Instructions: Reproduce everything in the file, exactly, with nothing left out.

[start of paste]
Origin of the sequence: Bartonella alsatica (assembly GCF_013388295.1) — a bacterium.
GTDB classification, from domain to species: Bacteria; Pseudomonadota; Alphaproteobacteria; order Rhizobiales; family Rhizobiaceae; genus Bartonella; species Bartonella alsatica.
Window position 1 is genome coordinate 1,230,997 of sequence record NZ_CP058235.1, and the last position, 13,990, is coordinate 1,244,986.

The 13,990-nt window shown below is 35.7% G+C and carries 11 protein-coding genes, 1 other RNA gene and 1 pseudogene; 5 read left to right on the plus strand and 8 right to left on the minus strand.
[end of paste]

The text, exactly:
Origin of the sequence: Bartonella alsatica (assembly GCF_013388295.1) — a bacterium.
GTDB classification, from domain to species: Bacteria; Pseudomonadota; Alphaproteobacteria; order Rhizobiales; family Rhizobiaceae; genus Bartonella; species Bartonella alsatica.
Window position 1 is genome coordinate 1,230,997 of sequence record NZ_CP058235.1, and the last position, 13,990, is coordinate 1,244,986.

The 13,990-nt window shown below is 35.7% G+C and carries 11 protein-coding genes, 1 other RNA gene and 1 pseudogene; 5 read left to right on the plus strand and 8 right to left on the minus strand.